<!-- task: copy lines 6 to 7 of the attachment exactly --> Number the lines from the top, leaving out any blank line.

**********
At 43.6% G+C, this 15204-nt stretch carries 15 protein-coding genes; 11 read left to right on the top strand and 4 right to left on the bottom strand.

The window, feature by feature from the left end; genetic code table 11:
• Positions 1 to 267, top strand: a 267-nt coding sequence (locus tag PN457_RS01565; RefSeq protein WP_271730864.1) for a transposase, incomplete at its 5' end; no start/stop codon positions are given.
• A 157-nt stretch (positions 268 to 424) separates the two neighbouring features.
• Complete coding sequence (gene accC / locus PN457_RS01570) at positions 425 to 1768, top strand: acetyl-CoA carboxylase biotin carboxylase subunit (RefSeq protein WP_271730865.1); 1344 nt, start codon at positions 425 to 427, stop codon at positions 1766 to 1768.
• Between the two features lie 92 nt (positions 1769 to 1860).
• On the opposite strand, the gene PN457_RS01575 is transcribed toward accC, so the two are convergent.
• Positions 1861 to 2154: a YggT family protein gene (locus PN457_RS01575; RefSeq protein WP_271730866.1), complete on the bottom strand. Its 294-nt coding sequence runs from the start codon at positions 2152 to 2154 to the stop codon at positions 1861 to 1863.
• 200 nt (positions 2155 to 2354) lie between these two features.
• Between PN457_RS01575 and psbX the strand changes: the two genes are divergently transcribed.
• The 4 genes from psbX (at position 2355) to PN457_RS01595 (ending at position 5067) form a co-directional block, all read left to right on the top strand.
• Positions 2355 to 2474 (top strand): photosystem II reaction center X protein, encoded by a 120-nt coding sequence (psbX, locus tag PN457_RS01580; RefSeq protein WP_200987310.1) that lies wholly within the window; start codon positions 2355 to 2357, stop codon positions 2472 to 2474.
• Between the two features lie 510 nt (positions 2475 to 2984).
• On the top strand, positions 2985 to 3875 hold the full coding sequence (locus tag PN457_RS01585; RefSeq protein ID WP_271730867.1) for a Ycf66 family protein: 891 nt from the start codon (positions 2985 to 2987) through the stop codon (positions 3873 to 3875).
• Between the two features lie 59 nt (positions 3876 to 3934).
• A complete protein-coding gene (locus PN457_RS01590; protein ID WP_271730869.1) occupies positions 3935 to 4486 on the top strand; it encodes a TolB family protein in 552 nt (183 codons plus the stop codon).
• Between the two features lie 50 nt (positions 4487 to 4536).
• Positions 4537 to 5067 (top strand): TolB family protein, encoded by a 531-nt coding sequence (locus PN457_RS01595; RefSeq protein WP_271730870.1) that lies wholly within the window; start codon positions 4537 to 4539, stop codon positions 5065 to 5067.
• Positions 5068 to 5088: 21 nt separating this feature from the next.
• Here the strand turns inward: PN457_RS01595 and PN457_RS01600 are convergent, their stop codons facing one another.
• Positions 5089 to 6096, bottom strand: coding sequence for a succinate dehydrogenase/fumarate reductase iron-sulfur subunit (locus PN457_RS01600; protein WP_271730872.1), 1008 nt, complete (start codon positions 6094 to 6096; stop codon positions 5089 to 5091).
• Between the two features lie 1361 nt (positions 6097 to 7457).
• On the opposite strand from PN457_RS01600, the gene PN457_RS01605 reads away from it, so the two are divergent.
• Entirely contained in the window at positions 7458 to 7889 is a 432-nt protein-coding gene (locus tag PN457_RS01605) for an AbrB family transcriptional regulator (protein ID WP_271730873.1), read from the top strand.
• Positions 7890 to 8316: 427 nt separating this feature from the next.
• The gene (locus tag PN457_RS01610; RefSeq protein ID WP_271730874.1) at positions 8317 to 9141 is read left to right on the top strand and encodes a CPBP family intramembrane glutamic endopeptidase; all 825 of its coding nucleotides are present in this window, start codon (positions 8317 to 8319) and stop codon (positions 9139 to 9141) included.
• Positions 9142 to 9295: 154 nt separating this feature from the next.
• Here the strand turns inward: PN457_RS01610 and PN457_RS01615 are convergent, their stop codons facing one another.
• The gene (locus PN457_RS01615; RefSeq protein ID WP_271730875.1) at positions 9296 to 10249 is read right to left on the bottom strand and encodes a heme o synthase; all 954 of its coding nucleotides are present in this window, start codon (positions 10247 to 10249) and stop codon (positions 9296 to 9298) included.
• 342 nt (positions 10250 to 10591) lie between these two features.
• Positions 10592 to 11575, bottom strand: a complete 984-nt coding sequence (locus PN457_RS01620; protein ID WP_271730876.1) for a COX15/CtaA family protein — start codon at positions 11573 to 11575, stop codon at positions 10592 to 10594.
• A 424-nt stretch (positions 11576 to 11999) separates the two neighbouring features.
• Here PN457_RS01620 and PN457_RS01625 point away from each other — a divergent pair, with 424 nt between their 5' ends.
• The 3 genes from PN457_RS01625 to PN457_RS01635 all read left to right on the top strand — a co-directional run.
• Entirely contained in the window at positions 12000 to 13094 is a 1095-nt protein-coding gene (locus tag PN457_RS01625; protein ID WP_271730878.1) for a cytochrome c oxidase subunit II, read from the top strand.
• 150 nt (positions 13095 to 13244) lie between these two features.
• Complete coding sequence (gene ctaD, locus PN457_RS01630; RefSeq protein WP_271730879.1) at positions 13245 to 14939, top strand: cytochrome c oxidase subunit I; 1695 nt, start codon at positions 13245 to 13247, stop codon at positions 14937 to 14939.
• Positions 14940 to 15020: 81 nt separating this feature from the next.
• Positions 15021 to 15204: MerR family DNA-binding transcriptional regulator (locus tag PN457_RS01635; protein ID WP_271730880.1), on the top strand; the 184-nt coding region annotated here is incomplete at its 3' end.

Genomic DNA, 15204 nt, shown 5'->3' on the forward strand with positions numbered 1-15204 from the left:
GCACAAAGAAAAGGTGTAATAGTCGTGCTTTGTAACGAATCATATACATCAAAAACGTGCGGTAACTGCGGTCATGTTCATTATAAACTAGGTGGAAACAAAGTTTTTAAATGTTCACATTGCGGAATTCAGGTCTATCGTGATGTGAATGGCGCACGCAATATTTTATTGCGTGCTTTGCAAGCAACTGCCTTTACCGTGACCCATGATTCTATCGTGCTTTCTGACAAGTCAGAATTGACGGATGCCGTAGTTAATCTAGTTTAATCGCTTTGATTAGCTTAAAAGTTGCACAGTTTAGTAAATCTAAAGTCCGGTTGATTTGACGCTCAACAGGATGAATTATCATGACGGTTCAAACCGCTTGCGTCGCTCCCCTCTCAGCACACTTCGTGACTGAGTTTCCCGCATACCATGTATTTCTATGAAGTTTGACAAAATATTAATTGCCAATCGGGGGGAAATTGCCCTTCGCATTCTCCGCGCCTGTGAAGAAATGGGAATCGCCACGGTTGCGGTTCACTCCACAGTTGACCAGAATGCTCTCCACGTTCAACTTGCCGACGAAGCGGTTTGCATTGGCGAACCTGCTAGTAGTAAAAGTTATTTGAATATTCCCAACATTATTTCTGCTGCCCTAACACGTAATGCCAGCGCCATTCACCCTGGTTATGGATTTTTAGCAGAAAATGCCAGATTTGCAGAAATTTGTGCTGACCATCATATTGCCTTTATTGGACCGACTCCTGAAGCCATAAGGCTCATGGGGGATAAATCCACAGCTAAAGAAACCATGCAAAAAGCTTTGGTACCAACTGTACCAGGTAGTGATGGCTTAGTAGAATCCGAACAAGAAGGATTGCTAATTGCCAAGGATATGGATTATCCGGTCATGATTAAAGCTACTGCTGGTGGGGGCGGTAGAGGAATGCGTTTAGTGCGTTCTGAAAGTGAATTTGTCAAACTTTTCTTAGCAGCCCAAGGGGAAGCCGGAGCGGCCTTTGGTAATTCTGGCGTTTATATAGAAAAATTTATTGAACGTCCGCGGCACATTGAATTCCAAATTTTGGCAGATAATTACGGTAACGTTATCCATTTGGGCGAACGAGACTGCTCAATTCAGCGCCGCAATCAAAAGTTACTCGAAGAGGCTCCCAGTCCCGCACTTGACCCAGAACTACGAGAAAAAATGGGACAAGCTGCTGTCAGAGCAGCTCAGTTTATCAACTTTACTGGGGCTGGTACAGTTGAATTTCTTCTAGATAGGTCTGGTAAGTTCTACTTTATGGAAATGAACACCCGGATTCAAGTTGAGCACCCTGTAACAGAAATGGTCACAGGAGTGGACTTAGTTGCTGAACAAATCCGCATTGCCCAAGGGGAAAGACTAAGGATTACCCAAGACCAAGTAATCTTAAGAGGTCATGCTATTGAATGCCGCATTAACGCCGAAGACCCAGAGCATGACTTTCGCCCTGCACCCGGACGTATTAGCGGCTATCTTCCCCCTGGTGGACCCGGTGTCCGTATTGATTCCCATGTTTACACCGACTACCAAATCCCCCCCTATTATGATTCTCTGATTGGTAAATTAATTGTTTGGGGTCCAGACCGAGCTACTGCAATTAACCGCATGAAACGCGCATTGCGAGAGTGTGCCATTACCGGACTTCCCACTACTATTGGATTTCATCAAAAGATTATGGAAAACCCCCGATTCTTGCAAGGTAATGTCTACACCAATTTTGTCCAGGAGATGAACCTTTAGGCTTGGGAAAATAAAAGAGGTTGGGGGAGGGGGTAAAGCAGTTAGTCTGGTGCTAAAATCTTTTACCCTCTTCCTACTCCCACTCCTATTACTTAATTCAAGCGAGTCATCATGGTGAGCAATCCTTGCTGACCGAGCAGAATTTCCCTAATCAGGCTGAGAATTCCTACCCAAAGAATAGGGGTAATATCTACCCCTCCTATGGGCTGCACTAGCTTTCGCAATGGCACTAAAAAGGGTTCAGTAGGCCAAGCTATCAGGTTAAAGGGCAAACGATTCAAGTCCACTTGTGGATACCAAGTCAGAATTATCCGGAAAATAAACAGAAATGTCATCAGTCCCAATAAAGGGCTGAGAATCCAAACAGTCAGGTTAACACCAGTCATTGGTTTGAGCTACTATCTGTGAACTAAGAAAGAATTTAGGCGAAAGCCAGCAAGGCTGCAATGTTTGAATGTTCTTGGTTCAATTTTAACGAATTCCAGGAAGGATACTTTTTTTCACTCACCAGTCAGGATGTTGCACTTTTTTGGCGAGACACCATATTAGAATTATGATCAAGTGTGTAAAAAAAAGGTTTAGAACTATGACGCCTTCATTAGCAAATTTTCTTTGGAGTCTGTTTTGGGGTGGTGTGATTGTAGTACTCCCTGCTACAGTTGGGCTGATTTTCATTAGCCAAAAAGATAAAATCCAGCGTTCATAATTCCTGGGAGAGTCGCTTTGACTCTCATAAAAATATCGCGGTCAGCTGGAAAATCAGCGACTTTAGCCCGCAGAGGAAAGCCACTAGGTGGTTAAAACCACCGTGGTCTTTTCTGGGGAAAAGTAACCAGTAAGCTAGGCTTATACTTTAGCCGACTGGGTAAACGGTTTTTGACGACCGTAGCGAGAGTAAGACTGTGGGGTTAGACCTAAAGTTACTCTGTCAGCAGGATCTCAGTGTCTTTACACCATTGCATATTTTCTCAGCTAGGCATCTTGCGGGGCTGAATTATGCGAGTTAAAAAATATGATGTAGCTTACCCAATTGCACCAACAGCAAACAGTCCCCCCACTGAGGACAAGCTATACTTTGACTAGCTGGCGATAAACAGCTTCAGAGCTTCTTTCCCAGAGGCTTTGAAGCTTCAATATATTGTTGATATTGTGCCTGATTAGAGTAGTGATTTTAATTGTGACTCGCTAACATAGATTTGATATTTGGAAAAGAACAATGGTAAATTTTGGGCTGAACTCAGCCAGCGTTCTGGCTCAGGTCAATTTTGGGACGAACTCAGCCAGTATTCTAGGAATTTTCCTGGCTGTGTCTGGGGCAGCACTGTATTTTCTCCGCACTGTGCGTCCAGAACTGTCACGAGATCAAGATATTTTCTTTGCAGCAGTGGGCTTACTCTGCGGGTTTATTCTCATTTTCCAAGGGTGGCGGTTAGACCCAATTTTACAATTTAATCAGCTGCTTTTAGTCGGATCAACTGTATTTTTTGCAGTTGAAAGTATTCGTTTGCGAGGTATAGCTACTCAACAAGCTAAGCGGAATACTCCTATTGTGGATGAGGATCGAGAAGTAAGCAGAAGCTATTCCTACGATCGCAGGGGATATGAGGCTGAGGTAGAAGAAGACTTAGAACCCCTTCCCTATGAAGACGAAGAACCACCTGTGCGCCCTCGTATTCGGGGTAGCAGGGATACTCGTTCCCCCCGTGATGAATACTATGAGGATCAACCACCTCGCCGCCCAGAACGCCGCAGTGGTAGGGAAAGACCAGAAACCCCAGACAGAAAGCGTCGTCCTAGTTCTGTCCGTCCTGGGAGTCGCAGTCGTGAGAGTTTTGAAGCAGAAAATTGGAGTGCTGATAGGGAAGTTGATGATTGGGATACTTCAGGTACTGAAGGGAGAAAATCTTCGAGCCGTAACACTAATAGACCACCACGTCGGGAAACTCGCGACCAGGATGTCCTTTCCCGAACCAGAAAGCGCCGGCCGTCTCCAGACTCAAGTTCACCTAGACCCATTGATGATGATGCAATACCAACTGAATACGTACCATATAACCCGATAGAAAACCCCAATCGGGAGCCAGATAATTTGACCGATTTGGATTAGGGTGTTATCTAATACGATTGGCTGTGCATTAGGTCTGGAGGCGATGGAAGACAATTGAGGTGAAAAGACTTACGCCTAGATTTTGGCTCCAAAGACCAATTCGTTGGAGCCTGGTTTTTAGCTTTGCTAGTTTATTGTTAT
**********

• Between the two features lie 92 nt (positions 1769 to 1860).
• On the opposite strand, the gene PN457_RS01575 is transcribed toward accC, so the two are convergent.